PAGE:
Crashes aren’t only painful because of price declines, although it’s never fun to see your account balances slashed relentlessly, day after day. Crashes are also painful because belief drains from the market as quickly as cash does. And those who never believed in the first place rush in to fill the void with a chorus of schadenfreude-laced I told you so’s.
If you felt smart a couple of months ago, you feel less smart now. If you were proud to tell people about what you’re building a couple of months ago, you’re less proud now. Nothing you’re doing has changed – you didn’t get dumber, your idea didn’t get worse – but the sentiment has shifted around you. (The opposite is true, too: if you’ve been calling the top, calling crypto a scam or a bubble, you’re feeling very smart right now.)
That’s not to say nothing is different. The market has undoubtedly changed. The prices of BTC and ETH have tumbled 76% and 69%, respectively (nice). Many alt coins are worse off than that.
A big part of it is that macro conditions have changed dramatically. After two years of COVID-induced free money, the Fed is tightening rates. Worse, the US faces 8.6% inflation and there’s doubt that hiking rates will be effective in slowing it down. Worse still, there are supply chain issues and inventory issues and a war, which is bad in its own right and also bad because it means higher food and energy prices.
Originally published on Not Boring
Not Boring’s mission is to make the world more optimistic.
I’ve never written that down before, or even thought it coherently until very recently, but it’s been an undercurrent throughout many of the essays I’ve written: Schumpeter’s Gale, Compounding Crazy, Existential Optimism, The Best is Yet to Come, The Best is Still Yet to Come, The Invisible Swarm, The Laboratory for Complex Problems, Ownership and the American Dream, Newton’s Alchemy, and more. It comes across in the pieces I write on specific companies, too.
This piece is a collaboration between Tina He and Packy McCormick. Tina is the founder of Station, which I was lucky enough to invest in via Not Boring Capital, and the author of one of my favorite Substacks, Fakepixels. All the smart parts are hers.
When trying to understand tokens, it’s tempting to draw from what we already know.
Sometimes, tokens function like equity in a company, and owning a token is akin to holding a stake in the project’s potential upside. Other times, tokens function like a “token-of-gratitude” and symbolize goodwill among close friends in the purest sense. The wide-ranging role isn’t a bug but a feature representing value in the most abstract sense, whose meaning is given by the system's very design. In other words, a token doesn’t necessarily have any intrinsic value but relative value. It’s the encapsulation of a unit of value universally recognizable and enforceable by a system.
Tokens are barely a new concept. Shells and beads were the earliest types of tokens as a medium of exchange. Others that we’re familiar with today — casino chips, credit card points, stock certificates, concert tickets, and club memberships – are all forms of tokens as they represent a unit of value universally recognized and enforced by the system that issues that token. When the respective systems fail to enforce and recognize the value of these tokens, the jurisdiction can step in to protect the token holders.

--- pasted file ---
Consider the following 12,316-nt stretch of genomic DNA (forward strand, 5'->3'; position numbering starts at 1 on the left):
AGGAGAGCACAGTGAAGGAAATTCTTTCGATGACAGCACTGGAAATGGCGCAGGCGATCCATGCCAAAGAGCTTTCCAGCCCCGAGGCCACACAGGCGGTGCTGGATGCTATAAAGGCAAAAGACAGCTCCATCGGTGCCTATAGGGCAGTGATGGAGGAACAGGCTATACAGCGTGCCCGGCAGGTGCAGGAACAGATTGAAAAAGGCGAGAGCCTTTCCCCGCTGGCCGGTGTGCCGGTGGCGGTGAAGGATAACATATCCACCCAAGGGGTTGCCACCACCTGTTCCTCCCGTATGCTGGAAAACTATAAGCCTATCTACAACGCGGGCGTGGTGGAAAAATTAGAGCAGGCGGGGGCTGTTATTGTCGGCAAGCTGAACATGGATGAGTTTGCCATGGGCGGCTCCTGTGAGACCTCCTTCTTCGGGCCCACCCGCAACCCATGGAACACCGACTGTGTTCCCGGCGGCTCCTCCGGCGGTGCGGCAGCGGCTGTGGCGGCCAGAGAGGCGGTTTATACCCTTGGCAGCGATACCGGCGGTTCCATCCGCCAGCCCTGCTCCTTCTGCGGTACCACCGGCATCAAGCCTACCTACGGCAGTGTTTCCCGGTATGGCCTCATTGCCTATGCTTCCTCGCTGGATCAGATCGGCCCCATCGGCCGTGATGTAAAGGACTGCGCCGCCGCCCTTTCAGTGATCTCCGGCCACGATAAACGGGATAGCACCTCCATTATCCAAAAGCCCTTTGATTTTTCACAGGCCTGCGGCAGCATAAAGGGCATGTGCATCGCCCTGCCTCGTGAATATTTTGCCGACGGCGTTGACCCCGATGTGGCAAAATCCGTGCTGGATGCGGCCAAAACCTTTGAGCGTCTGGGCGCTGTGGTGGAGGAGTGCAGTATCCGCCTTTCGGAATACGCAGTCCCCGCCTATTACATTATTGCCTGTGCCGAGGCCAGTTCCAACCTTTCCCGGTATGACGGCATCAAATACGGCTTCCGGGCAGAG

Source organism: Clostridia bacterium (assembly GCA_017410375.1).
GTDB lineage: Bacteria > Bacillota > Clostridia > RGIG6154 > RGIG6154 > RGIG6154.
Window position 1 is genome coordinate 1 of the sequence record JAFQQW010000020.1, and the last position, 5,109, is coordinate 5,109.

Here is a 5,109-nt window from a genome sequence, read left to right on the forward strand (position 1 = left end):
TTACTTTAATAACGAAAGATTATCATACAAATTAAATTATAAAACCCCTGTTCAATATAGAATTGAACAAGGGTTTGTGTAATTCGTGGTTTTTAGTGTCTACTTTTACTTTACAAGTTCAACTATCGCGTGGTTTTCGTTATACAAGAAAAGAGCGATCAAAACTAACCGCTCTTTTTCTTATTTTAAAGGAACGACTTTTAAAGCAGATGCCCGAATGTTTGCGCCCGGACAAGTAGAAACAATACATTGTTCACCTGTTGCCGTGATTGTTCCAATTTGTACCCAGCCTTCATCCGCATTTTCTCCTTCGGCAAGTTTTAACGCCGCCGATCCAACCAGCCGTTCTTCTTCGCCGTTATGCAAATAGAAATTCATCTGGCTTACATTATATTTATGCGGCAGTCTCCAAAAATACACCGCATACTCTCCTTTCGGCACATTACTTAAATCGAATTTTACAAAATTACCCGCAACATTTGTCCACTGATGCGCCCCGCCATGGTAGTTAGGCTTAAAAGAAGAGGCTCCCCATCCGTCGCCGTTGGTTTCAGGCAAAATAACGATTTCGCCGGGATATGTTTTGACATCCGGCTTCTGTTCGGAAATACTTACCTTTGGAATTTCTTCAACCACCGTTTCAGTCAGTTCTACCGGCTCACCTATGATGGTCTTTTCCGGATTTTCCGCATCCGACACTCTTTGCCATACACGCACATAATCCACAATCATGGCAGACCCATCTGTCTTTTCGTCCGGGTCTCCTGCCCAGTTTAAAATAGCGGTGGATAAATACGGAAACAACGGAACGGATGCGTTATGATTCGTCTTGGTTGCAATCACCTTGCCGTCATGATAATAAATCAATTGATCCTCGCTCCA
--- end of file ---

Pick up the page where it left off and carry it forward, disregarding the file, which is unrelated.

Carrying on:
It looks easy because there's a cute Axie, an innocent-looking Axie. But when you're in the game, it's like playing chess. It's a strategic game.
-- Howard, Filipino Axie Infinity Player, Play-to Earn
From an internet cafe in Cabanatuan City, Philippines, a 22-year-old named Howard described the game he plays to make a living as innocent-looking but strategic. That game, Axie Infinity is a Pokémon-like game built on the Ethereum blockchain in which people buy digital pets, called Axies, as NFTs, and breed, battle, and trade them. It’s cute. It’s unassuming. This is what it looks like:
But Howard’s quote could just as easily describe Axie Infinity as a business and an economic force. It’s cute. It’s a game. There’s blockchain stuff. It’s fun! But there’s a lot going on under all that cuteness.
This didn’t start as a piece about games. I set out to answer this question: why are tech growth stocks sagging while crypto moons and value roars back?
If you retweeted this tweet and included your ETH address before the end of the Power to the Person NFT Split Auction...
If you’ve spent much time on the internet recently you might have noticed something: it’s gotten really fast-paced and really fun. It just keeps getting faster and funner. Bitcoin, Clubhouse, NFTs, unicorn startups galore, the Creator Economy. Each feels simultaneously like a potential fad and a nascent revolution.
From the eye of the storm, it’s hard to tell exactly what it means. Will digital artists continue to mint millions from NFTs? Will Creator Economy startups continue to raise early stage rounds at dizzying valuations? Will consumer social apps need top-tier influencer founders to cut through the noise?
I have no idea, and instead of singling out any company or NFT, a thought exercise seems more appropriate, based on three ideas that keep coming to mind: